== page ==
Recently, Texas passed a law requiring qualified residents to present photo identification when they vote. Under the federal Voting Rights Act, the Texas law cannot go into effect until approved by either the Justice Department or a three-judge panel in the District of Columbia. Last week, the Justice Department announced it was objecting to the Texas law based on information provided by the State that Hispanic voters were 46.5 percent to 120 percent more likely to lack photo identification than non-Hispanics. The Texas law now heads to the courts where Texas will have to prove that its new election law does not have a disproportionate adverse impact on Hispanic voting rights.
Our right to vote is fundamental to citizenship and must be defended. Likewise, protecting the integrity of our elections from fraud and abuse is a compelling government purpose. For this reason, I support common-sense, effective requirements that qualified residents present an approved government issued photo ID to prove who they claim to be when they intend to cast a ballot.
Most state residents have some form of state-issued photo identification. In a post-911 world, it is virtually impossible to travel, to enter certain buildings and various facilities, or even to make certain purchases without proper identification. Some eligible Hispanics may find it inconvenient to get a photo ID. Others may be intimidated interacting with government authorities because of differences in culture and language. Still others may not see the political process as having relevance in their lives and are not motivated to vote or obtain a photo ID. Arguably, however, photo identification is indispensable in today’s modern society and I am surprised at the large number of eligible Hispanics that the Justice Department estimates might not be able to vote because they have no state-issued photo ID.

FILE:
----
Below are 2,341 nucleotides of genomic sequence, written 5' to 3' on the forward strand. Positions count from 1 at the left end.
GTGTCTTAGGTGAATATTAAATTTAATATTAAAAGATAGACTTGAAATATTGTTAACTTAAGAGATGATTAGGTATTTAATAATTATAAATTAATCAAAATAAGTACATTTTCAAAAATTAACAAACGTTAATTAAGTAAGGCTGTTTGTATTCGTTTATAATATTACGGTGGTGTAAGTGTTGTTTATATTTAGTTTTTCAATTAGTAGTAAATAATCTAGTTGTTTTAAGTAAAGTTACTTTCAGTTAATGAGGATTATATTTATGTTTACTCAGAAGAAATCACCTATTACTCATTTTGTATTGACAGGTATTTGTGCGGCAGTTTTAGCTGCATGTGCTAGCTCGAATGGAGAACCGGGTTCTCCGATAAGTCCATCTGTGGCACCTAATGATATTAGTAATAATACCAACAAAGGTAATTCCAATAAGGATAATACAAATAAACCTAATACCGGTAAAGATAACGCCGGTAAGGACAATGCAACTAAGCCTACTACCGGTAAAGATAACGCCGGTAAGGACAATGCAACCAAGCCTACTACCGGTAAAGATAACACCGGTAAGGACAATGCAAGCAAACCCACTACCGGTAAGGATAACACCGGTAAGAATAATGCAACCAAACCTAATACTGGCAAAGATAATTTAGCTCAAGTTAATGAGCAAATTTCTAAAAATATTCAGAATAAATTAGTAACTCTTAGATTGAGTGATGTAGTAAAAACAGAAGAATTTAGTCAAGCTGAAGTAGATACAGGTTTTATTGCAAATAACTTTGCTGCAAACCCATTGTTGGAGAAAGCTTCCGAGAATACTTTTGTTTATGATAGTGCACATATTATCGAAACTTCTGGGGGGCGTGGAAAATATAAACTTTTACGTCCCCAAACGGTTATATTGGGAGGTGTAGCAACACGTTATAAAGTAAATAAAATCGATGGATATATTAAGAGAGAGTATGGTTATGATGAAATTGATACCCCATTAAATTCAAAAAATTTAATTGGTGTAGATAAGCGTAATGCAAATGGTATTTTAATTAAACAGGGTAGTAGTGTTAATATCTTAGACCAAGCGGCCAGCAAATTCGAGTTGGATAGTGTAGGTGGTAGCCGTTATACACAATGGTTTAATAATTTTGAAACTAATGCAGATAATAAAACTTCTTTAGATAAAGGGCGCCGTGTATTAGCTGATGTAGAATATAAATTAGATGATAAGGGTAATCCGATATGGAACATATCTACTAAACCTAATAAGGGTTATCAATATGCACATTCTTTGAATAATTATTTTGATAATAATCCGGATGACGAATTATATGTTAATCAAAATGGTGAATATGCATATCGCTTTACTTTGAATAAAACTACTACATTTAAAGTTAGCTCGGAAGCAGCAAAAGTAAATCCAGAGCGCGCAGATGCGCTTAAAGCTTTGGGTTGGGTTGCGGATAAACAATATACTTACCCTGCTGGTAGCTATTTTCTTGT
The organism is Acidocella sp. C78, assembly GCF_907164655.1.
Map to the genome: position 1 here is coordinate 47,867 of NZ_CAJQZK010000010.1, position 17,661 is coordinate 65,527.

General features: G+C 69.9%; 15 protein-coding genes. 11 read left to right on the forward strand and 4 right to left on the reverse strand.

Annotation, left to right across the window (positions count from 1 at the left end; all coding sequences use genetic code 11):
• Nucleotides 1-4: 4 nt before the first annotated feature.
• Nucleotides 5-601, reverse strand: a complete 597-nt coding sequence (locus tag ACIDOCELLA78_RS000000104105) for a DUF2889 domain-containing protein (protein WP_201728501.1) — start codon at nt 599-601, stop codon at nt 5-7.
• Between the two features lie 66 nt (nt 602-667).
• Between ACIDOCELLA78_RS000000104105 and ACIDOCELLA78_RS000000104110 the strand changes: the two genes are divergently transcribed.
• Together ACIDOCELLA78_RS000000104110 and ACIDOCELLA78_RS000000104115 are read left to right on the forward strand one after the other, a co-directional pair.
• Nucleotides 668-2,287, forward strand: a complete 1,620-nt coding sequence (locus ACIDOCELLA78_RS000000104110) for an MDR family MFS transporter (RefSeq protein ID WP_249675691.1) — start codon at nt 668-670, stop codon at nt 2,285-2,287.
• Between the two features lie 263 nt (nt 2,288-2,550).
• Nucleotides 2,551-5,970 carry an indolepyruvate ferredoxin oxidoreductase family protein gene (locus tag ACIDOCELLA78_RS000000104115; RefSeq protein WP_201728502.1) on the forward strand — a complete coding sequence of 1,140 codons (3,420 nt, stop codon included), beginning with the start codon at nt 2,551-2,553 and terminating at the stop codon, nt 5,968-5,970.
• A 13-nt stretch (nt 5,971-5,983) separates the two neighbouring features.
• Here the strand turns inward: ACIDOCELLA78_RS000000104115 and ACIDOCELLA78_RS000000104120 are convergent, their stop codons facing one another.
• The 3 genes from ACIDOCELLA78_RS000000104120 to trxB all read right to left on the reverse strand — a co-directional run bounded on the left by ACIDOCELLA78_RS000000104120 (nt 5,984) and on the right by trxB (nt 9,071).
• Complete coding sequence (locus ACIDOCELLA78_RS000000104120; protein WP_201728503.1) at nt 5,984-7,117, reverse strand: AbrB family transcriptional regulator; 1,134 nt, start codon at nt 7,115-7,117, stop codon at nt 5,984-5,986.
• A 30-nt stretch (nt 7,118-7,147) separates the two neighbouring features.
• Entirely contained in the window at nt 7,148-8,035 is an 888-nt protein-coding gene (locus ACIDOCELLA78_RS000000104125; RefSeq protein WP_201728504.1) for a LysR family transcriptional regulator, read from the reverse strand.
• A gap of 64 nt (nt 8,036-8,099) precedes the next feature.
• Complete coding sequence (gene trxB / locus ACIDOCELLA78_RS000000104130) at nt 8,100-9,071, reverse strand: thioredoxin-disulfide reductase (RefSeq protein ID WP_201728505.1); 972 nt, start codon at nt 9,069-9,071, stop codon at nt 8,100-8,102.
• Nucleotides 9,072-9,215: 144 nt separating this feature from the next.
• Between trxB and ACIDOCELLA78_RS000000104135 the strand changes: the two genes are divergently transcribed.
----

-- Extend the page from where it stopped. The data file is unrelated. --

I condemn any attempt to intentionally discriminate or intimidate eligible Hispanics from voting based on their race or for any reason. However, so long as legislation or regulations do not have a discriminatory effect or purpose on the basis of race, I support efforts to protect the sanctity of the ballot. On balance, any inconvenience is outweighed by easier access to benefits and services, and from the reassurance of knowing that votes are not compromised by fraud or abuse.
As Texas Secretary of State, and the state’s chief elections officer, I supported the elimination of unnecessary barriers to voting in order to encourage greater voter turnout. It is my hope, as a Hispanic American, to see more eligible Hispanics participate in the political process by voting. It is the one right that places all eligible Americans on equal footing; where Hispanics have the same power as anyone to shape the future of our country.
Alberto R. Gonzales is the former United States Attorney General and the former Counsel to President George W. Bush. He is currently the Doyle Rogers Distinguished Chair of Law at Belmont University, Of Counsel at the Nashville law firm of Waller Lansden, and a regular columnist for Fox News Latino.